Consider, by contrast, a recent Huffington Post slideshow on fearless YA characters that included in its list the following (very much NOT YA) titles: Encyclopedia Brown (possibly prompted by the recent death of the author?), The Phantom Tollbooth (huh??), A Wrinkle in Time, The Wizard of Oz, Ramona Quinby, The Secret Garden, and others undeniably outside the YA category by any definition... except maybe "not for adults." In fact, I'd say of the 14, only 3 of the titles (The Hunger Games; Are You There God? It's Me, Margaret; and The Chocolate War) are solidly YA. Harry Potter and The Lord of the Rings are iffy.
Now, let me buffer all of this by saying that I realize not everybody is as YA obsessed as us author/librarian/publisher/editor types. But guess what? There's no longer an excuse because a brilliant blogger over at Clear Eyes, Full Shelves has generated this wonderfully useful (and funny) guide to YA identification.
Did you think that YA means "teen characters"? Or that everything you read as a teen was YA? Or that if it has a cartoon on the cover, it must be YA?
If you answered "yes" to any of the above, that's okay; we can still be friends. But you do need re-education.
For the record, the Carolrhoda Lab (my publisher) mission statement contains my favorite definition of YA--or at least the YA I write: "distinctive, provocative, boundary-pushing fiction for teens and their sympathizers."
Oh, and there's more discussion of defining YA here, if you still have an appetite for it.
I'm in the middle of living something new: writing hungry.
I've always seen the idea of the starving artist as an unnecessary cliché, but I'm as close as I will likely ever be to living it. (I certainly hope this isn't our new normal!) We are paying half of our income to cover childcare this summer so that I can have time to finish my draft of novel #3.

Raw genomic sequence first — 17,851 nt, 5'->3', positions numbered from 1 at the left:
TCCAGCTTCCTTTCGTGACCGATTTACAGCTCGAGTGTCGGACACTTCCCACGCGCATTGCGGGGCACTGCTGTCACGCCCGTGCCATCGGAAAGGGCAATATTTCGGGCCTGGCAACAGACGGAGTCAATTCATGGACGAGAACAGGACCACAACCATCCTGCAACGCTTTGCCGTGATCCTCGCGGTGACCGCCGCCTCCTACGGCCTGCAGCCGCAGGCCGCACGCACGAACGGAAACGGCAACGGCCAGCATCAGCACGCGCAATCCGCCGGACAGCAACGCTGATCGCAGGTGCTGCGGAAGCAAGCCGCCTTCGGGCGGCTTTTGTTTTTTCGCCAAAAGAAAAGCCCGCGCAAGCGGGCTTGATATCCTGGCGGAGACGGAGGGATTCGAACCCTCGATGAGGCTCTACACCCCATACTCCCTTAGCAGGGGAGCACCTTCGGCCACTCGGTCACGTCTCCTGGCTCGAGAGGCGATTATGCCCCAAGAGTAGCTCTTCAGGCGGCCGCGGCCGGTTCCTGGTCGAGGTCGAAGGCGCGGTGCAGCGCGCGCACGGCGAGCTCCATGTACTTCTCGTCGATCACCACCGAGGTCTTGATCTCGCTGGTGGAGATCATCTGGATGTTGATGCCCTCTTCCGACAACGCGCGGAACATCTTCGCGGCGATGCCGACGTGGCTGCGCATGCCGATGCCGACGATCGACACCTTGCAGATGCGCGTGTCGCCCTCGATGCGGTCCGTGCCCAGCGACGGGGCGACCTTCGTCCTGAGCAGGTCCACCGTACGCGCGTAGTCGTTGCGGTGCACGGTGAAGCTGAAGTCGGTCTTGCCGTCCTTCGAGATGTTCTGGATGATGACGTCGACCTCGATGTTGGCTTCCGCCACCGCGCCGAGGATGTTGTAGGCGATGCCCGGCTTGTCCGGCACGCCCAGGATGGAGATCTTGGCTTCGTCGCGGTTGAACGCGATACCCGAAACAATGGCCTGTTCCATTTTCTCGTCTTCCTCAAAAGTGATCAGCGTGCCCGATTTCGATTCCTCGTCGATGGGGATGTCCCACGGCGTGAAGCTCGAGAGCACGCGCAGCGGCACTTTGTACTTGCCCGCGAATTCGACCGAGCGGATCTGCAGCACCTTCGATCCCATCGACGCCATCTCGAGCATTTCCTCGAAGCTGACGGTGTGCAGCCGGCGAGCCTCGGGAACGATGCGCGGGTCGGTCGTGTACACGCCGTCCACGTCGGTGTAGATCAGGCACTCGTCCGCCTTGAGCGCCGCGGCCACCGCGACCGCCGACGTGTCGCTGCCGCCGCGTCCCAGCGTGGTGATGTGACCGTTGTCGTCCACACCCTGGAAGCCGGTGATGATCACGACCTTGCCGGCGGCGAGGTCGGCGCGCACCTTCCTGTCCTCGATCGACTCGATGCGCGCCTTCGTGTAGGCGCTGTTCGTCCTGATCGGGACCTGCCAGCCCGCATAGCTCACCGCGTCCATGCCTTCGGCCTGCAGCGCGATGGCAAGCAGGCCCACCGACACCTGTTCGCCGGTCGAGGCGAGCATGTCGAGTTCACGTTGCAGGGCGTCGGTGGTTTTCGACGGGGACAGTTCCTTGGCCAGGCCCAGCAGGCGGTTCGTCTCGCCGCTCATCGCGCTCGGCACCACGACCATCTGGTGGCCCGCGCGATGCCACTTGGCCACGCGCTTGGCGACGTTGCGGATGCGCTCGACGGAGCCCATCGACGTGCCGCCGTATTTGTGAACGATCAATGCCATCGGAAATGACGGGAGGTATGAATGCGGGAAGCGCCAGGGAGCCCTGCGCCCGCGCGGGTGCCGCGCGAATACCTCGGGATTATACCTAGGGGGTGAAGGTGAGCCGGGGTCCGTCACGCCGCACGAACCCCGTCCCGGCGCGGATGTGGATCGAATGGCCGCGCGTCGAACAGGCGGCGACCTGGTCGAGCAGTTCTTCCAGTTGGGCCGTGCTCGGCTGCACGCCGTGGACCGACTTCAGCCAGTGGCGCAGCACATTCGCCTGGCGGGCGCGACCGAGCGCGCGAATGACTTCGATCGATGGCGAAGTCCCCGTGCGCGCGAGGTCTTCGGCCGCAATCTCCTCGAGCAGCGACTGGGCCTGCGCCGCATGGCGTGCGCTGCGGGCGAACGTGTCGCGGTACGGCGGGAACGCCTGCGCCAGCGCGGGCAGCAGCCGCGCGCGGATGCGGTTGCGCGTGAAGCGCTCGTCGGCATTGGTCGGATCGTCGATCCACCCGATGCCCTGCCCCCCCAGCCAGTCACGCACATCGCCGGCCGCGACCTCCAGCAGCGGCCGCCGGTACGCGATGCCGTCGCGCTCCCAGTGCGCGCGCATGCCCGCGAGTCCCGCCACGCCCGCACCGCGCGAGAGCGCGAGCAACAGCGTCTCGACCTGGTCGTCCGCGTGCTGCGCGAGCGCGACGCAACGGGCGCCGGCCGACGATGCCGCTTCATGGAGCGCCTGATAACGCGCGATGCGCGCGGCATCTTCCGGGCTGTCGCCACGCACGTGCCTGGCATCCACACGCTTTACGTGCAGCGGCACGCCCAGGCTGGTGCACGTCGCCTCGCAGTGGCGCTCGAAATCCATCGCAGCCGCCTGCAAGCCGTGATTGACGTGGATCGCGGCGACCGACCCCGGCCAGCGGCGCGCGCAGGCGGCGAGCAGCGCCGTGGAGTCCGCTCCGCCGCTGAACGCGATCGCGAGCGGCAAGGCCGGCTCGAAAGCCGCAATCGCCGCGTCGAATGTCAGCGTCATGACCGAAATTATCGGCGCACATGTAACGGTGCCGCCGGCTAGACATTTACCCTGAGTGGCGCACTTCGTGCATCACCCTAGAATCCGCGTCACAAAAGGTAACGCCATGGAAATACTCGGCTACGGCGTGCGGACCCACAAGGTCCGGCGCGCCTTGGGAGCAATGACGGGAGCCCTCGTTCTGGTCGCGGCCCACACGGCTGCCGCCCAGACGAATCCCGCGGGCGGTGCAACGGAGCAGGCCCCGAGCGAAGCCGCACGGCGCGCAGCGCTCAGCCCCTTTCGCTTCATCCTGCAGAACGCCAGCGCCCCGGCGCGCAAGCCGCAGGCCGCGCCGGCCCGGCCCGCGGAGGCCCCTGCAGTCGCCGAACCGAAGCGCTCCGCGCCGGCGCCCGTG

Okay, so I'm not exactly hungry. We live in America, after all. But I am painfully aware of the economic price of my creative efforts right now, of the sacrifices my family is making for this work to be possible. All this, without any certainty about when novel #3 will sell--or how much we might expect for it.
I'm not far enough into the experience to know how things will turn out. On a Writing Excuses podcast, one of the hosts said, "I find feeding my family to be a powerful motivator," when asked about how it feels to be a "career" writer as opposed to having a day job.
On the other hand, though, here's what one of my favorite misbehaving characters, the nephew from Diderot's Le Neveu de Rameau, says about poverty and art:
Oh, Mister Philosopher, poverty is a terrible thing. I see her crouching there, with her mouth gaping open to receive a few drops of icy cold water dripping from the barrel of the Danaids. I don’t know if she sharpens the mind of the philosopher, but she has a devilish way of cooling off the head of a poet. People don’t sing well under this barrel.
Will writing hungry be a powerful motivator or a chilling force? I'll keep you posted.
Who else is thinking about race in fiction AND has battled evil garden invaders?
The answer is.... Justine Larbalestier* (psst, that asterisk means "see memorial footnote below")! On her blog this week, she has a great post about handling race (and racism) in her current project. Also if you dig around her site, you'll find this post where she mentions her warfare against basil-eating slugs. Why the heck am I talking about her battle against slugs? It's about solidarity... In light of my current offensive against a whitefly infestation, I need a sister in arms.
That solidarity carries over to writing, too, since we're both dealing with how to write about race and racism in the 1930s, although J.L.'s work is set in early 1930s in NYC and my novel #3 is set in East Texas at the end of the 30s. In her post, J.L. points out that "a distinction has to be made between depicting the racism of a particular time and being complicit with that racism." I'm not so worried about that problem as I am about another one that J.L. mentions: the danger of turning all white people into villains. She writes,